Also known as the Giant of Provence, Mont Ventoux overlooks the vineyards of the plain and the orchards of the Comtat Venaissin from its height of 75,000 feet, as well as the perched villages of the Toulourenc valley, the Baronnies and the vineyards of Cotes du Rhône.
Its graceful silhouette singles out from the neighbouring reliefs of the Dentelles de Montmirail and Vaucluse Mountains. Throughout the year, its culminating point inspires a feeling of belonging to the local population, one of admiration and covetousness shared by the numerous visitors of the region.
As early as mid-April, access to the summit is possible by the south, from Bedoin and Sault, and, one month later, access becomes possible from the north, starting from Malaucène.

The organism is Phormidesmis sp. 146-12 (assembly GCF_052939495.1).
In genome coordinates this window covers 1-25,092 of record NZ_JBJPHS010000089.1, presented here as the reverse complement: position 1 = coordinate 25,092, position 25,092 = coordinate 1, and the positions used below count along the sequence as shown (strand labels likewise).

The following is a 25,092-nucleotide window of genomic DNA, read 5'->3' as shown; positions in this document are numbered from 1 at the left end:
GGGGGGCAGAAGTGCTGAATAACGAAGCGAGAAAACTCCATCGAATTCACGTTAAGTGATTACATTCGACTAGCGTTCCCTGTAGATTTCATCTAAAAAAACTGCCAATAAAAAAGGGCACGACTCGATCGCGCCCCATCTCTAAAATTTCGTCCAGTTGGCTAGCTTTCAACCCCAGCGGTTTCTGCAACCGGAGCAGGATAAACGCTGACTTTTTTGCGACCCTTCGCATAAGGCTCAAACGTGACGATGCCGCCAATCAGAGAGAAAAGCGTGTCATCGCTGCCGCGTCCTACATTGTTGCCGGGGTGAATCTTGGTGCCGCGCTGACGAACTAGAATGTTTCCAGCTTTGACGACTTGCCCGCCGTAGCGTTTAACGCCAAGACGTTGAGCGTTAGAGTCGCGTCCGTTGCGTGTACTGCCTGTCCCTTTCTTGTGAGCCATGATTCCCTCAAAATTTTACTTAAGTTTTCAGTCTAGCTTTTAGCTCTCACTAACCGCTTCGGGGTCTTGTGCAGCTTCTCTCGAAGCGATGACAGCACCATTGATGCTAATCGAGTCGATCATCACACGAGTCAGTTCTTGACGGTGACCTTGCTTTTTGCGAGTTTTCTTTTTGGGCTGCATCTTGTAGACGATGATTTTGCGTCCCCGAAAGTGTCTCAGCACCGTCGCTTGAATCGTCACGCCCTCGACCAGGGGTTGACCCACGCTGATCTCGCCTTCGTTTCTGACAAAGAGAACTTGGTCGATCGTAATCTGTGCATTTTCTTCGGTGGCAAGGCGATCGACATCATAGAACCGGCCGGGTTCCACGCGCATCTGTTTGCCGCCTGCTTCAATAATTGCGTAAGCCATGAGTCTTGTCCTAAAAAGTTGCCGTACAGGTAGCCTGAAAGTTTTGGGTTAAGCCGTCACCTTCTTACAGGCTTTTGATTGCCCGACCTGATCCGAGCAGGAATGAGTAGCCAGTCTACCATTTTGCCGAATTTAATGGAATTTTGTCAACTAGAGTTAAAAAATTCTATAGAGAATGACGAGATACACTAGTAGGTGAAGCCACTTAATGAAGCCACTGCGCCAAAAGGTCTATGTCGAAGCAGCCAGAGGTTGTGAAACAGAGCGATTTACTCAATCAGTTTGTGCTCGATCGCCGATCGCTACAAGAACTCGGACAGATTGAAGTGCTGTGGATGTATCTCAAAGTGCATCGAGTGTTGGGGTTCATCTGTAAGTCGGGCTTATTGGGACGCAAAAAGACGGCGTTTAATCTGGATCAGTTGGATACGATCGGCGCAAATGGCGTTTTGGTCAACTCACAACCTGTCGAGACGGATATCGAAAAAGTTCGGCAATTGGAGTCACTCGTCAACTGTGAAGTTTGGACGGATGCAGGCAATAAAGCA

In clear weather, the 360° panorama is indeed impressive. The absence of vegetation is surprising indeed and gives the bald mountain a lunar aspect. It is quite frequent for tourists to mistake the white limestone under intense light of the sun with snow.
The many short and long hiking trails allow hikers and mountain bikers to discover Mont Ventoux in a different way. On its northern slope, mouflons and chamois stride along steep trails that can be compared to those of the Alps.
In mid-November, Mont Ventoux, wrapped in its autumn dress, waits for the first snows, which will allow its two ski resorts, Ventoux Sud and Mont Serein, to welcome winter sports enthusiasts.
Mont Ventoux has been classified a biosphere reserve by the UNESCO as early as 1990 and a project for a Natural Regional Park is under study to protect this highly vulnerable environment.